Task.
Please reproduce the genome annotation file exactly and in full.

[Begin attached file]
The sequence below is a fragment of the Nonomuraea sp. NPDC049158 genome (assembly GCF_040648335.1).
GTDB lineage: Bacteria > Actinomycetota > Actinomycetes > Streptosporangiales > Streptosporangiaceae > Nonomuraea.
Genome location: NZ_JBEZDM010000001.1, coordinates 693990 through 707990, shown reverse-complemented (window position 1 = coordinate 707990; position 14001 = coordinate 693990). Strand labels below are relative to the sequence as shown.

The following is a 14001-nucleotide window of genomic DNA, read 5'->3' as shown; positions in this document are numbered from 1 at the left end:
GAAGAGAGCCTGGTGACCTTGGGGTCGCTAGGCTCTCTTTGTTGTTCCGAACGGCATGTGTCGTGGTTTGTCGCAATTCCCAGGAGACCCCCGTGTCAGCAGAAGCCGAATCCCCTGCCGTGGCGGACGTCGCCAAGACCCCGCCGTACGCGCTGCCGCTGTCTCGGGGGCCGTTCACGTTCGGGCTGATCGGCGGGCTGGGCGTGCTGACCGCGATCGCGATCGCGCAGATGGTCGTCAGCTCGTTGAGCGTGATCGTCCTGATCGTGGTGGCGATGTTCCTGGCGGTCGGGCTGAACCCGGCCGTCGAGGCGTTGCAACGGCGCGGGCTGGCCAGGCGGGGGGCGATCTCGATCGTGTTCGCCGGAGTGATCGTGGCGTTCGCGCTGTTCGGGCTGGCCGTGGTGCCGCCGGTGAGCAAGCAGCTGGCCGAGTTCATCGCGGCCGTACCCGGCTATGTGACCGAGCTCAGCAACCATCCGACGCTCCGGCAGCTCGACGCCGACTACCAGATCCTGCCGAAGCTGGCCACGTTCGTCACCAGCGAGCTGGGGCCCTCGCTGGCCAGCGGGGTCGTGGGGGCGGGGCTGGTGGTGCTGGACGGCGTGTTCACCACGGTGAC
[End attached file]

The sequence below is a fragment of the Nonomuraea sp. NPDC049158 genome (assembly GCF_040648335.1).
GTDB lineage: Bacteria > Actinomycetota > Actinomycetes > Streptosporangiales > Streptosporangiaceae > Nonomuraea.
Genome location: NZ_JBEZDM010000001.1, coordinates 693990 through 707990, shown reverse-complemented (window position 1 = coordinate 707990; position 14001 = coordinate 693990). Strand labels below are relative to the sequence as shown.

The following is a 14001-nucleotide window of genomic DNA, read 5'->3' as shown; positions in this document are numbered from 1 at the left end:
GAAGAGAGCCTGGTGACCTTGGGGTCGCTAGGCTCTCTTTGTTGTTCCGAACGGCATGTGTCGTGGTTTGTCGCAATTCCCAGGAGACCCCCGTGTCAGCAGAAGCCGAATCCCCTGCCGTGGCGGACGTCGCCAAGACCCCGCCGTACGCGCTGCCGCTGTCTCGGGGGCCGTTCACGTTCGGGCTGATCGGCGGGCTGGGCGTGCTGACCGCGATCGCGATCGCGCAGATGGTCGTCAGCTCGTTGAGCGTGATCGTCCTGATCGTGGTGGCGATGTTCCTGGCGGTCGGGCTGAACCCGGCCGTCGAGGCGTTGCAACGGCGCGGGCTGGCCAGGCGGGGGGCGATCTCGATCGTGTTCGCCGGAGTGATCGTGGCGTTCGCGCTGTTCGGGCTGGCCGTGGTGCCGCCGGTGAGCAAGCAGCTGGCCGAGTTCATCGCGGCCGTACCCGGCTATGTGACCGAGCTCAGCAACCATCCGACGCTCCGGCAGCTCGACGCCGACTACCAGATCCTGCCGAAGCTGGCCACGTTCGTCACCAGCGAGCTGGGGCCCTCGCTGGCCAGCGGGGTCGTGGGGGCGGGGCTGGTGGTGCTGGACGGCGTGTTCACCACGGTGAC